Anger at Latest Verdict in Danny Chen Bullying Trials
The “light sentence” of Staff Sgt. Blaine Dugas, the third soldier convicted in the hazing-related suicide of the Chinatown local Pvt. Danny Chen, has upset community advocates, reports DNAinfo‘s Serena Solomon. The reaction is nothing new.
In the third of eight trials, a superior solider in Chen’s platoon, Staff Sgt. Blaine Dugas, was found guilty of one count of dereliction of duty for creating an environment where the racially charged bullying of Chen occurred.
The superior officer was sentenced to a reduction in rank and to serve three months in military prison during the trial at the Ft. Bragg military base in North Carolina. He is being credited with time served, accounting for the entirety of his sentence, military officials said.
Elizabeth OuYang, president of the New York chapter of the Organization of Chinese Americans, which helped get the case into the national media spotlight, said, “We are extremely disappointed by the judge’s light sentence. As the senior enlisted officer, Sergeant Dugas was in a position of power to stop the abuse and didn’t.” She continued, “His failure to ensure the physical well being of Private Chen cost Danny his life.”
OuYang hoped Dugas would also face a dishonorable discharge from the Army, which happened to the previous soldier on trial, Ryan Offutt.
Spc. Offutt agreed to a plea deal last Monday, pleading guilty to “maltreatment and failure to adhere to an anti-hazing order, according to an Army official.”
Offutt, 32, was sentenced Monday to six months in prison and will receive a bad conduct discharge.
He faced a maximum sentence of four years in military prison, said Thomas McCollum, the public affairs officer at the Ft. Bragg in North Carolina.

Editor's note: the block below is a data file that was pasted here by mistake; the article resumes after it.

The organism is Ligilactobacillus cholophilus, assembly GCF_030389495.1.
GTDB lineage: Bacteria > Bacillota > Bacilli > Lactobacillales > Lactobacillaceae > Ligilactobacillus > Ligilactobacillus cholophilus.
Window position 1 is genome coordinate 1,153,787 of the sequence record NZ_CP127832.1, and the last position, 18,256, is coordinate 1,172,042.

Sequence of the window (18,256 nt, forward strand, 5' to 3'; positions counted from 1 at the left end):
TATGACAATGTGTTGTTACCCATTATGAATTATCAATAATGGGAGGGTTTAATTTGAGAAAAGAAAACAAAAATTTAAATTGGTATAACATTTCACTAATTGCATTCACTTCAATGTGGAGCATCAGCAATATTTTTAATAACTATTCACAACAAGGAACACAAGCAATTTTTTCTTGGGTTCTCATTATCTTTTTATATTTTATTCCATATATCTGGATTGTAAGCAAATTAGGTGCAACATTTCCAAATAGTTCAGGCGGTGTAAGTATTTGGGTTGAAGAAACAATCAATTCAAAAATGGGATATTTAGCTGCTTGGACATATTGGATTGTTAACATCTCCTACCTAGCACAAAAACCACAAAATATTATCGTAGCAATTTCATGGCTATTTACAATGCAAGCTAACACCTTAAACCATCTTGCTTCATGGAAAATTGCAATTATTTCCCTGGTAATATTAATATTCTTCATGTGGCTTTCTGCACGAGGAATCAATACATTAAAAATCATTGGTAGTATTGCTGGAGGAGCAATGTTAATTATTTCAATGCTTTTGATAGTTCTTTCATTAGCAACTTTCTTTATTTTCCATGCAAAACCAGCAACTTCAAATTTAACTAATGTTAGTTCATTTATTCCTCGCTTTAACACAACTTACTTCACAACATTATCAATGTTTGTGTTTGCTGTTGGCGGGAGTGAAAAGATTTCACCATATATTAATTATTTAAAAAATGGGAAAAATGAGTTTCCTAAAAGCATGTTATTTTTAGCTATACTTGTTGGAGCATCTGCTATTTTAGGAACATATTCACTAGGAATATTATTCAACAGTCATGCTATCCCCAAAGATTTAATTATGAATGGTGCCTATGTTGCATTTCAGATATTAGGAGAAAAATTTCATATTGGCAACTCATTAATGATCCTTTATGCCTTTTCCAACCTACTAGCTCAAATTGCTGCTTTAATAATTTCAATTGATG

By agreeing to the plea deal, Offutt avoided the most serious charge of negligent homicide, as well as reckless endangerment charges.
Three weeks ago, the first soldier in the Danny Chen to be put on trial, Sgt. Adam Holcomb, was sentenced to 30 days in military jail and will be allowed to stay in the military, much to the ire of Chen supporters.
OurChinatown‘s Audrey Tse notes the differences in the Offutt and Holcomb proceedings, with Offutt describing ”his actions toward Chen as ‘wrong,’ ‘cruel’ and ‘abusive,’ a stark difference from Sgt. Holcomb’s testimony.” Another distinction comes in the community reaction to the sentences.
Many of those grieving Pvt. Danny Chen’s self-inflicted death have found comfort in Specialist Offutt’s sentence. A closer look at the Offutt’s testimony becomes more harrowing; The Fayetteville Observer reports that Offutt apologized for his role in Chen’s death. He said he knew what he was doing to Chen was wrong. He said he mistreated the 19-year-old because he saw others — people whom he looked up to and respected — doing the same. Offutt said he also suffered from a traumatic brain injury. This case just confirms the notion that nothing is just black and white.